“My history with Anne the elephant”

Former CAPS Campaigns Director, Craig Redmond, who followed Anne’s plight for many years shares his thoughts on her past and future:

When Irene Heaton founded CAPS in 1957 she was unaware that a young elephant, imported to the UK from Sri Lanka that same year, would change the course of the campaign Irene was so passionate about.

That elephant was Anne, a 5-year-old Asian elephant taken from her family, either in the wild or on a logging camp, and sent to the Robert Bros Circus where she would spend the next 50 years performing.

I first met Anne in the late 1990s and have seen her at Bobby Roberts Circus most years since. CAPS has, for much of its history, highlighted Anne’s plight as indicative of the cruelties of animal circuses: transported from town to town, chained for much of the time, without a suitable family grouping and, recently discovered, beaten whilst chained up at the circus base.

In 2001 I managed to gain access to the elephant tent when the circus was in my hometown of Liverpool. It was a pitiful site – Anne was chained up alongside her then companions, Beverley and Janie. These three majestic animals chained to a wooden board for all the time they were not performing. It was the last time I was to see Beverley and Janie – they both died that winter; the cause of their deaths has never been revealed by the circus.

The following season Anne was in a poor state, she had lost a lot of weight, possibly through an illness that caused her companions’ deaths. I didn’t think she would survive, but each new circus season she surprised me with her strength. She continued to put weight back on but that probably only increased the discomfort of her arthritis which became more noticeable.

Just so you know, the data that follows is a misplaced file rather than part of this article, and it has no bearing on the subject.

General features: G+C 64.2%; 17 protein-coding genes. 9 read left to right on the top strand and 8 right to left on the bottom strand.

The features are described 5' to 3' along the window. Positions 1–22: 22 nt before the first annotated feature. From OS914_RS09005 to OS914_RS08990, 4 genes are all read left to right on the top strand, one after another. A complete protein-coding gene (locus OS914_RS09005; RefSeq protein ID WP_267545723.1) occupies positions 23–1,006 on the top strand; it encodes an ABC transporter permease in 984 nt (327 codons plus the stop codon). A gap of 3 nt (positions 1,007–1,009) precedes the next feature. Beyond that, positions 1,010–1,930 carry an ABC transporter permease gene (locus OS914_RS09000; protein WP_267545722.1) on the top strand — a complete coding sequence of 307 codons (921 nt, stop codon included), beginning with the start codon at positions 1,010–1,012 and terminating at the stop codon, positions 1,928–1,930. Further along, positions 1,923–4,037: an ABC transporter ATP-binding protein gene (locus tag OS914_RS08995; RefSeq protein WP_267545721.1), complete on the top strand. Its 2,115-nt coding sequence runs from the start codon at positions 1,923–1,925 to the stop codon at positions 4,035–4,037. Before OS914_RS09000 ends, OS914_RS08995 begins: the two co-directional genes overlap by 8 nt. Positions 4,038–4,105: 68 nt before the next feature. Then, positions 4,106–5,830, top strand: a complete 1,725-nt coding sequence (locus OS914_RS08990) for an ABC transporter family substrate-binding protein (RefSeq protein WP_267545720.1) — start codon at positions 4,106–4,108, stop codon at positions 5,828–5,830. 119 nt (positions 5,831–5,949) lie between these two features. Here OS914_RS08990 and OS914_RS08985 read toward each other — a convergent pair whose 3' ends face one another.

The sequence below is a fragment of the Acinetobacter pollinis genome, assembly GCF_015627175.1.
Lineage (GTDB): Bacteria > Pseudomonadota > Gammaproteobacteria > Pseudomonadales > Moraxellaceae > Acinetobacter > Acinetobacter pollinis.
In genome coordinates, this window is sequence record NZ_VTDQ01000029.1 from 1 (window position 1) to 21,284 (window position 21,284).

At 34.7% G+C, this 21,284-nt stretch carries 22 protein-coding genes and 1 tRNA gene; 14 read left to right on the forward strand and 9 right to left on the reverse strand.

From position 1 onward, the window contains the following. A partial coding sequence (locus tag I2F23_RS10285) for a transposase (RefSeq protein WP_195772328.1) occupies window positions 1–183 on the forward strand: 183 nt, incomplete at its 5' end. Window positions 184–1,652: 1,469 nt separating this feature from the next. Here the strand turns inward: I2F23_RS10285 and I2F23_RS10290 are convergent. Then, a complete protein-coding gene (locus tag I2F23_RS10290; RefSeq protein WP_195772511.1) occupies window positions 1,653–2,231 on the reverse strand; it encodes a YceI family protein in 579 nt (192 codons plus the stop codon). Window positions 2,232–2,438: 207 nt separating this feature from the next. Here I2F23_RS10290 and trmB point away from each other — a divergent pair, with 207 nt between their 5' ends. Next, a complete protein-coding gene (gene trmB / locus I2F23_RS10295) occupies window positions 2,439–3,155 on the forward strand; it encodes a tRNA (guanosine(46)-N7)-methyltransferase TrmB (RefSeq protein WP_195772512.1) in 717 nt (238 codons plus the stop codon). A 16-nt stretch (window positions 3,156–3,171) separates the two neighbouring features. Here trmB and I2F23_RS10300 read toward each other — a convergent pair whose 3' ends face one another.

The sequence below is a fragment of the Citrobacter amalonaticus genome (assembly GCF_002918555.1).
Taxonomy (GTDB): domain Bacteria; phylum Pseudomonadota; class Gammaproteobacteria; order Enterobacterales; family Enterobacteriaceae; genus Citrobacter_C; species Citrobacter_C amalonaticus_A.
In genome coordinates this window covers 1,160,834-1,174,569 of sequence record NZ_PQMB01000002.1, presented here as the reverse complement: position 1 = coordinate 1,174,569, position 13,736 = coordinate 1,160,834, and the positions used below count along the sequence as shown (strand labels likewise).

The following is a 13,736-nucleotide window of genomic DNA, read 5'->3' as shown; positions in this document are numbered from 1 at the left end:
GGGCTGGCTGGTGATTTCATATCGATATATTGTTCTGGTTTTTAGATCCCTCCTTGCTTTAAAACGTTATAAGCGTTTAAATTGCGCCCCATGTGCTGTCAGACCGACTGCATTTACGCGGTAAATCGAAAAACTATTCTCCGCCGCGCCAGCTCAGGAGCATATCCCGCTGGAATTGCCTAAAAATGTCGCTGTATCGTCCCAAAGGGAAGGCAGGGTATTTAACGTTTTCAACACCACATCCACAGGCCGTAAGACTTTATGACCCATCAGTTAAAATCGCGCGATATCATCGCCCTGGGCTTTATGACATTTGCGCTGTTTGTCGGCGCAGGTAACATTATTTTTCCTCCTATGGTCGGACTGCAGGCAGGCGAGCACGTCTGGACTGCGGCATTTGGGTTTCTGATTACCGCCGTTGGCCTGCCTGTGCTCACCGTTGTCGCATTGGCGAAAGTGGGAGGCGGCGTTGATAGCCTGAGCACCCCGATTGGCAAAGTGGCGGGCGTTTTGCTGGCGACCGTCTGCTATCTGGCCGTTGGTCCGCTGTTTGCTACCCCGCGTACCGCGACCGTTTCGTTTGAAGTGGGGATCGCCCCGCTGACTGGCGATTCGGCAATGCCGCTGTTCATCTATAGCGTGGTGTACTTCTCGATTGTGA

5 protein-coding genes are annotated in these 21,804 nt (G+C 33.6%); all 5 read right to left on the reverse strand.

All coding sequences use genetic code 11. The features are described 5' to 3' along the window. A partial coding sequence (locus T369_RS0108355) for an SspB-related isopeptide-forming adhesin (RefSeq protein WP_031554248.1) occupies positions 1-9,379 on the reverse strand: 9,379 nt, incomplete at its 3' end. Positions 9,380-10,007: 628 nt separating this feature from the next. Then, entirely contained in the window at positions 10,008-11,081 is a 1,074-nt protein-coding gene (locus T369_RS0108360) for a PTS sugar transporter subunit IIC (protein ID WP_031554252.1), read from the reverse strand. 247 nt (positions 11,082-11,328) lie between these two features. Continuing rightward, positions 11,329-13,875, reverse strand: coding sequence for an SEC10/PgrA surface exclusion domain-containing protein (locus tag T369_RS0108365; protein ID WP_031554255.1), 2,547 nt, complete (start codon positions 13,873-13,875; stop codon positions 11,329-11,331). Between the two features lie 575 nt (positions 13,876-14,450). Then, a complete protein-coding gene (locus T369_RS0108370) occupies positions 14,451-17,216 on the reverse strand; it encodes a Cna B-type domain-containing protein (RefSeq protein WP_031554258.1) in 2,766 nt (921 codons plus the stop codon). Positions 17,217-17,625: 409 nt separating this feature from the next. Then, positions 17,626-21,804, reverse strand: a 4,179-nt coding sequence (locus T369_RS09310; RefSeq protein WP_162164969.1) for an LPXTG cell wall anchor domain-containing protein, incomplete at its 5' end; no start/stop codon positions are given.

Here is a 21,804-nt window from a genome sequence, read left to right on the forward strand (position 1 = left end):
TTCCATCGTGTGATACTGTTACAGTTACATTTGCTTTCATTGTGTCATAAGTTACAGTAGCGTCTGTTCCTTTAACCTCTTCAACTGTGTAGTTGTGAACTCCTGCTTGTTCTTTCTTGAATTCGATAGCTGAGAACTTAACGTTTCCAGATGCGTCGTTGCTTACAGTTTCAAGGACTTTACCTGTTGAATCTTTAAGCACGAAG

No longer able to perform tricks she was instead paraded into the circus ring for people to pay for photos alongside her. With the arthritis making it more difficult to walk, I increasingly saw Anne resting her rear right leg on the ringside barrier for support.

Bobby Roberts Circus has been a major focus for CAPS’ campaigns. Anne has of course been of high interest to the media, but we also highlighted the plight of Monty the camel (confined to a stable in the animal tent, not even exercised or used in the show, where he displays disturbed stereotyped behaviour); dogs confined to a small barren pen; a horse who dropped dead in front of an audience and another who collapsed.

Anne is finally free of the circus, of the constant travel and prolonged chainings and beatings. She isn’t totally free of course, she is in a zoo. She isn’t in Sri Lanka with the family she was born into. While her situation is vastly improved from what it was just a month ago, it doesn’t justify the existence of zoos like Longleat, it just shows how desperately needed real elephant sanctuaries are – there are more elephants who need rescuing from poor conditions who can’t be released to the wild. Sanctuaries like the Elephant Sanctuary in the USA, providing lakes, woodlands, safety away from people and the company of others of their own kind.

The sad thing is that Anne could have been saved from the circus, and the beatings, so long ago. CAPS has been encouraging Bobby Roberts for many years to rehome Anne, and the Elephant Sanctuary told us at the time they would offer her a home. She may be too old to make that journey now. One thing is certain though – that CAPS will continue to campaign until all animals, wild and domestic, are released from the cruelties of circuses.

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